Macroeconomics: 47% increase in understanding how money flows through the financial system.
Teachers: 71% recommend us to other schools. Our Net Promoter Score is 67, that’s as high as Apple!
However, we are just scratching the surface and the need is ever present as UK Personal debt edges £1.5 trillion, the cost of living along with youth and graduate unemployment remain stubbornly high and the Bank of Mum and Dad stays under huge pressure with young people struggling to afford independent living.
In addition, 50% of 11-18 year olds are potentially missing out as Academies and Free schools can opt out of the National Curriculum. Sixth Forms do not have to teach money skills.
Thoughts from our our Founder & Co-CEO Lily Lapenna, on year one.
“At face value, it has been a success! Awareness is up and more young people than ever are learning about money. The argument that we need to give students the skills to manage money has been won.
On the other hand, exactly what they are learning and how, varies widely across schools. Concerns around quality and tokenism are abound. The Money Advice Service’s Evidence Hub rated online resources for teachers and financial service schemes lower than our face-to-face independent expert-led provision. Ofqual also decided that only government finance will be GCSE tested – meaning young people’s knowledge on things like budgeting, risk, and interest rates remain unmeasured.
Ironically, since money lessons were made compulsory, the sector has had to turn away many schools as demand for our programmes soared. Trusts, foundations and CSR Units are reluctant to fund something that is even marginally statutory, meaning young people and teachers miss out on what works.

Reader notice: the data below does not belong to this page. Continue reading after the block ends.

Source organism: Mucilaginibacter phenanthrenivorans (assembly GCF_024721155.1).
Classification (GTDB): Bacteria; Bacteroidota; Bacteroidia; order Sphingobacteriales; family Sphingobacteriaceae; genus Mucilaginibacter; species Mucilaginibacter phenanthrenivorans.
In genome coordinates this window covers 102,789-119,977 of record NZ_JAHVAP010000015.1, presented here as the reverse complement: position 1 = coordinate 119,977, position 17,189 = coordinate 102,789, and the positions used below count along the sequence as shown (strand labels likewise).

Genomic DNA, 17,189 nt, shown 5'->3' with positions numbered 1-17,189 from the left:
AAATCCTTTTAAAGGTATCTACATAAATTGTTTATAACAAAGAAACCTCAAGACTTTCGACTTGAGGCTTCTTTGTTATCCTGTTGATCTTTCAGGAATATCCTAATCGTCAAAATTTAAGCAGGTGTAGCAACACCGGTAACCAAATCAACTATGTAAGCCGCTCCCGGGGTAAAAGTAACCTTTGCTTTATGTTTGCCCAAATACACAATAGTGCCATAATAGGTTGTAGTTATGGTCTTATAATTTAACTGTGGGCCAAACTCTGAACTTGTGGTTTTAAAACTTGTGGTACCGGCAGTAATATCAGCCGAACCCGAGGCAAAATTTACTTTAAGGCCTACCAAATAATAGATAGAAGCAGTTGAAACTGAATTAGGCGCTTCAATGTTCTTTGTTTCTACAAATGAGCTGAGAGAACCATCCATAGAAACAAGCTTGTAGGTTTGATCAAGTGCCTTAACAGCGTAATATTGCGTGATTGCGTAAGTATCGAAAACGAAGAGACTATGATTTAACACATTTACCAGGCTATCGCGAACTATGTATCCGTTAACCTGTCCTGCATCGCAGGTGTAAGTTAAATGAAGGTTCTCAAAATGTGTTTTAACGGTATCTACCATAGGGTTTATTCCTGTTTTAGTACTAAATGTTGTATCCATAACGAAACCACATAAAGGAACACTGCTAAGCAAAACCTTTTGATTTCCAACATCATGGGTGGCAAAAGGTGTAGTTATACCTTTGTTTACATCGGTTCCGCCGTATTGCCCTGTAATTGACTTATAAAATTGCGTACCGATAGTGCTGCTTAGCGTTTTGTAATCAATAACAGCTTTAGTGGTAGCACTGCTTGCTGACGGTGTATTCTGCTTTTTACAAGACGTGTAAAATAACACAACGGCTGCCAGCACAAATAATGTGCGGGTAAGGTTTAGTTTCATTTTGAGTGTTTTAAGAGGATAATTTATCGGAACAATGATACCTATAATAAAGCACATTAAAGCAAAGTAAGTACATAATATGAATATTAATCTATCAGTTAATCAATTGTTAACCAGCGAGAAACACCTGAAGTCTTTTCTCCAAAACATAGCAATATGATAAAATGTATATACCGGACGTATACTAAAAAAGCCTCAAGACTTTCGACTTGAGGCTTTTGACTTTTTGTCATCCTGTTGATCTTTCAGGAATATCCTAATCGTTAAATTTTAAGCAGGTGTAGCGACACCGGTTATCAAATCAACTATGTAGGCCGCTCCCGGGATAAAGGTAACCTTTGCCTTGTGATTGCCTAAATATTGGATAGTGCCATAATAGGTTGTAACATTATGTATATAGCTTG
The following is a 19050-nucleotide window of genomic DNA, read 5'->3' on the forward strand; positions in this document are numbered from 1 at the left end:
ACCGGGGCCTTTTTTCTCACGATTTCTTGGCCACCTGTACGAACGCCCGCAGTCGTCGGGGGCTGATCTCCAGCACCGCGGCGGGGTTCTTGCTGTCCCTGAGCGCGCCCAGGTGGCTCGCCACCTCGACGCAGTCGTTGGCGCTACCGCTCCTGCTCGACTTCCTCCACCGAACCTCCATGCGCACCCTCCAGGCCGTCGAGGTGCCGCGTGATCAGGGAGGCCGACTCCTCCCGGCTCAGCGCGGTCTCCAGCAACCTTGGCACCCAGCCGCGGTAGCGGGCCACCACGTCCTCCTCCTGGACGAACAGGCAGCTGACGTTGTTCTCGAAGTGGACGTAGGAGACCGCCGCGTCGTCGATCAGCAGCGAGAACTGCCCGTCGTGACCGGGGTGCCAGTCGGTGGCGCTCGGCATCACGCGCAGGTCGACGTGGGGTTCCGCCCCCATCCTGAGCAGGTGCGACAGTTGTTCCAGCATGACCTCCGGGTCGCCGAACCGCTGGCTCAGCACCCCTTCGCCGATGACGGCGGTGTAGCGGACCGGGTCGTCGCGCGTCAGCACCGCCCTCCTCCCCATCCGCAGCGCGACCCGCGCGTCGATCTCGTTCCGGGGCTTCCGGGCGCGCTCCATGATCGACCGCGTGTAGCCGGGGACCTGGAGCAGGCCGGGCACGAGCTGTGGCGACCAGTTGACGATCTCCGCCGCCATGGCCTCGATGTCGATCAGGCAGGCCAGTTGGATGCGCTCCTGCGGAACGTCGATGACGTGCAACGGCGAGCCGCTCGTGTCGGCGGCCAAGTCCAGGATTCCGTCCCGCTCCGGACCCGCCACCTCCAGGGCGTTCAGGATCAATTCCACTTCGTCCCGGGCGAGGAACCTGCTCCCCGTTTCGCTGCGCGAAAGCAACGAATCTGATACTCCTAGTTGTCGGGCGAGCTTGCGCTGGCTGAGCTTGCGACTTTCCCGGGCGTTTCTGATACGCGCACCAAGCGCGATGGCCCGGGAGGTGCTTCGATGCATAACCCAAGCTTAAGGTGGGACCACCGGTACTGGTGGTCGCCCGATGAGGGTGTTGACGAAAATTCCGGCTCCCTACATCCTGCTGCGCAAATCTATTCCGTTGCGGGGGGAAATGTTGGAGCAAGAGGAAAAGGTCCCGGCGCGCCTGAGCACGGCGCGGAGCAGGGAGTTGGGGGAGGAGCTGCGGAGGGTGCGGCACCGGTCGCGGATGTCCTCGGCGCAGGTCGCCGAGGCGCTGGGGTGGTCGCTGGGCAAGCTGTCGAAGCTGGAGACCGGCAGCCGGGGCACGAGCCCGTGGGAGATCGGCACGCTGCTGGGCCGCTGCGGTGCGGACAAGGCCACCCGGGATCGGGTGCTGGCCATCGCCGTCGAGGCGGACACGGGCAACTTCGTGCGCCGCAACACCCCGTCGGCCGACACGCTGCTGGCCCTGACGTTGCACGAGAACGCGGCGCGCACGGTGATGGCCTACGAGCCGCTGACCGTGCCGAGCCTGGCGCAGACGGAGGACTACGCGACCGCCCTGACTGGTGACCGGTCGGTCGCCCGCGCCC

The time has come to properly fund effective financial education for young people in schools”.
Young people, funders and supporters gathered at the House of Lords this month for the MyBnk Summer Showcase – celebrating the power of our financial education and enterprise programmes!
On the banks of the River Thames, we heard stories from the frontline of poverty prevention and enterprise. There was also a loud call to build on the success of getting money skills onto the national curriculum by raising quality and standards.
We welcomed our new MyBnk Patron, broadcaster and campaigner June Sarpong, who shared her experiences of struggling with money growing up in East London. Doug Wills, Managing Editor of the Evening Standard Ltd. explained how MyBnk was championing the same spirit as his newspaper’s literacy and social enterprise campaigns, and our sponsors MVision laid out the sustainability argument on the need for what we do. Syed Kamall MEP also brought the political take on the MyBnk mission – even shooting an impromptu video with June and our Founder & Co-CEO Lily Lapenna!